November

Further consolidation on the cards for bakeries

The European bakery market will continue to consolidate over the next five years in the wake of the recession, with frozen bakery companies leading the way in mergers and acquisitions, according to a new report.
The Rabobank report, The Bakery Sector Beyond the Down-turn, predicts that the bake-off market will go from strength to strength in coming years, as retai-lers look to offer 'freshly baked' products, while reducing wastage. Higher margins in frozen bakery mean firms in the sector are also well-placed to make acquisitions.
"Higher profitability can be attributed to the value-added nature of their products, which requires specialisation," said the report. "Bake-off products are prepared for use by bakers in batches, as required for sale, thus optimising stock and reducing wastage. They also attract a higher consumer price because of their 'freshness' in stores. Due to frozen bakery products' longer shelf-life and transportability, a business model can extend across a region, improving scaleability."
As consolidation continues and companies focus on their core business, controlling input costs will become more important, said the report. "Bakery players are expected to use hedging products or introduce joint buying arrangements with other players. They will also aim for back-to-back contracts with buyers and clients to minimise volatility," it said. Other factors shaping firms' resilience include controlling distribution costs and increasing exports.

In Short

Big supply deal
Distribution company JJ Food Service has struck a multi-million pound deal, which will see it supply ambient, chilled and frozen products to Cooks the Bakery stores across the UK. The open-ended contract, worth £4m per year, covers 72 Cooks stores, previously supplied by 3663.

Northern invests £26.5m in Fox's

Northern Foods is to plough £26.5m into its Fox's Biscuits brand, with new automated technology replacing hundreds of jobs. The firm plans to introduce automated equipment at its Batley, Kirkham and Uttoxeter sites, resulting in a reduction of approximately 220 employees "mainly through voluntary redundancy".
In its half-year results, the company said key investments over the next 18 months would include a new Creams line at Kirkham, new automation for its Melts line at Batley and a new wrapping system at Uttoxeter.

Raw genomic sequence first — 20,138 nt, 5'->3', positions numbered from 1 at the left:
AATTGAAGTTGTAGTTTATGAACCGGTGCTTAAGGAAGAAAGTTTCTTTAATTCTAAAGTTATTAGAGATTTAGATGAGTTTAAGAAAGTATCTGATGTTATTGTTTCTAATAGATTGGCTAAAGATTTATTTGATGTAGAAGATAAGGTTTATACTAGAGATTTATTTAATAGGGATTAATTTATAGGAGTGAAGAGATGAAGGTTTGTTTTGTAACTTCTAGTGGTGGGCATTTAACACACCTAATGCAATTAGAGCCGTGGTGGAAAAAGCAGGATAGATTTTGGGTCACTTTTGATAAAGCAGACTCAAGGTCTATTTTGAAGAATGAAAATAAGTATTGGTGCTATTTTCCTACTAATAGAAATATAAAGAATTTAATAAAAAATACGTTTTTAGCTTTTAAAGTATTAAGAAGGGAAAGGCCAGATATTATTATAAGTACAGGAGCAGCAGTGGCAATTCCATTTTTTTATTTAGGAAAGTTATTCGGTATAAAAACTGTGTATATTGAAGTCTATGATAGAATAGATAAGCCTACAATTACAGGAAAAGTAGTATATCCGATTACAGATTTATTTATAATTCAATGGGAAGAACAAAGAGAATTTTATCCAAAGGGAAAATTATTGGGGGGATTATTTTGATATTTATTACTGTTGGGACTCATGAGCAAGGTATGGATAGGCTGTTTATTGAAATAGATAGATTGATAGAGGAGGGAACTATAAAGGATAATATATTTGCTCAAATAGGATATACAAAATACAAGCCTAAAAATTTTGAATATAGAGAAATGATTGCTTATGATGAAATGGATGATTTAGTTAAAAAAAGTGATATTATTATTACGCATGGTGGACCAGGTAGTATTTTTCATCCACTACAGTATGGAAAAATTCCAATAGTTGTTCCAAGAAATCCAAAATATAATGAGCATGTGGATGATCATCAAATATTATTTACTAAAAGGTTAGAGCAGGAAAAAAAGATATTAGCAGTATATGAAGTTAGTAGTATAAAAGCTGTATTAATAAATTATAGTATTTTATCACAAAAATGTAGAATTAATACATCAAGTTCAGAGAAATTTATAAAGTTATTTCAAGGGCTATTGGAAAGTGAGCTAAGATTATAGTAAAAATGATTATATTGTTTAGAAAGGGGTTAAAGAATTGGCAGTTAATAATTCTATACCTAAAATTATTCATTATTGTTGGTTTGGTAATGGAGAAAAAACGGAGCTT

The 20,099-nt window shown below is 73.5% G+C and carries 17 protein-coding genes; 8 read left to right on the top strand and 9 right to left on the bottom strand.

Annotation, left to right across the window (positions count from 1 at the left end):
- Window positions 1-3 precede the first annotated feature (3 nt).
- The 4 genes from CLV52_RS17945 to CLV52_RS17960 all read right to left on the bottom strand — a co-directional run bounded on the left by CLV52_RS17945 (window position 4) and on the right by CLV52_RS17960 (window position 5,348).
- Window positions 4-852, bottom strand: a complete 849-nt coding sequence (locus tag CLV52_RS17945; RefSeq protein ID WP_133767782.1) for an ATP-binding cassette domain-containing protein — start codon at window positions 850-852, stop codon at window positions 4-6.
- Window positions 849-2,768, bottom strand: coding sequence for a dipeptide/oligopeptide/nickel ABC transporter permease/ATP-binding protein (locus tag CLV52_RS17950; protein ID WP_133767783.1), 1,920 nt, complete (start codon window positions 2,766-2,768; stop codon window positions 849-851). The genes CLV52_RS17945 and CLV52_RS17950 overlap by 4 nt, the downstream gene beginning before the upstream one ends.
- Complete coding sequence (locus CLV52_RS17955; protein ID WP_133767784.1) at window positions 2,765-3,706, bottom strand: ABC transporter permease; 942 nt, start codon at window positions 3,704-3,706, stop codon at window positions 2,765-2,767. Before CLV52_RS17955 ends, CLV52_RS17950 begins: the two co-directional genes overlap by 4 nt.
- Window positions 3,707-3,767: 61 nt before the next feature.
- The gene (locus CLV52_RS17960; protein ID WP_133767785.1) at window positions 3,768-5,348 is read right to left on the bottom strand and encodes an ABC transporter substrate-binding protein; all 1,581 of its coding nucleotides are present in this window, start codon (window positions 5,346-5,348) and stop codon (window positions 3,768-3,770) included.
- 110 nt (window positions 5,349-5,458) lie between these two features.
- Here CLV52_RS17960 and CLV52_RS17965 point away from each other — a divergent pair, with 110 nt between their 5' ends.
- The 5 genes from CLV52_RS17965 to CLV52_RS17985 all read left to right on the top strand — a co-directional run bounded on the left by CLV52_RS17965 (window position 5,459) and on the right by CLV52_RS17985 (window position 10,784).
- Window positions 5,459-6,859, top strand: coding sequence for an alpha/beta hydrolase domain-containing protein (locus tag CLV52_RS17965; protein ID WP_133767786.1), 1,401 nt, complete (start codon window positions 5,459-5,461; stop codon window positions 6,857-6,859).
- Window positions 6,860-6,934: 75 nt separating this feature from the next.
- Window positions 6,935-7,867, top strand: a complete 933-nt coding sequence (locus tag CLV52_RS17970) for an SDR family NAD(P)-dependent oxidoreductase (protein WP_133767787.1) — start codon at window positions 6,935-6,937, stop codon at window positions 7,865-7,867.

For the 26 weeks ended 26 September 2009, its bakery division revenue rose by 3.9%, with profits up 26.2% to £8.2m.
A £2m marketing drive for the Matthew Walker pudding brand will be launched ahead of the Christmas period.

North-west baking trade gains £1m grant boost

The baking industry in the north west is set to benefit from over £1m of government investment, which will be used to develop new products and boost production.
The North West Regional Development Agency (NWDA) has awarded grants to Bells of Lazonby, Peter Hunt's and United Biscuits for a variety of projects in the region. Bolton-based Peter Hunt's has secured a £250,000 grant under the Grants for Business Investment (GBI) programme to invest in new equipment, enabling the savouries company to diversify into the £100m par-baked Continental pastries market. The company believes it could gain 5% of this market within three years.
David Wood, Peter Hunt's MD, said: "The UK imports large quantities of freshly-baked croissants and Danish pastries, available in supermarket in-store bakeries. With the help of this NWDA grant, we will soon be producing high-quality products for this growing UK market from a new production line in Kearsley."
Meanwhile, Cumbria-based Bells of Lazonby has secured a £480,000 grant from the NWDA under the Grants for Research and Development scheme. The money will be used to improve the nutritional value of 'free-from' products by cutting salt, fat and processed sugars and boosting fibre content over a three-year period. As part of the deal, Bells will also invest £1m-£1.5m.
Said Bells' MD Michael Bell: "This project will bring the principles of thoughtful nutrition to free-from baked goods."
United Biscuits has also benefited from a £425,000 GBI scheme investment at its Aintree factory, enabling the firm to increase the output of TUC crackers and to start manufacturing Jaffa Cake Bars.
The NWDA is funded by the government, via the Single Budget, and the EU via the European Regional Development Fund. Its budget for 2009/10 is £397m.

In Short

Gallani to leave BCCC
Barbara Gallani is to step down from her position as sector manager for the Biscuit, Cake, Chocolate and Confectionery Sector Group and take up a new role. From January 2010, she will be the new director of Food Safety and Science at the Food and Drink Federation.

Scottish firm Henry Healy put on sale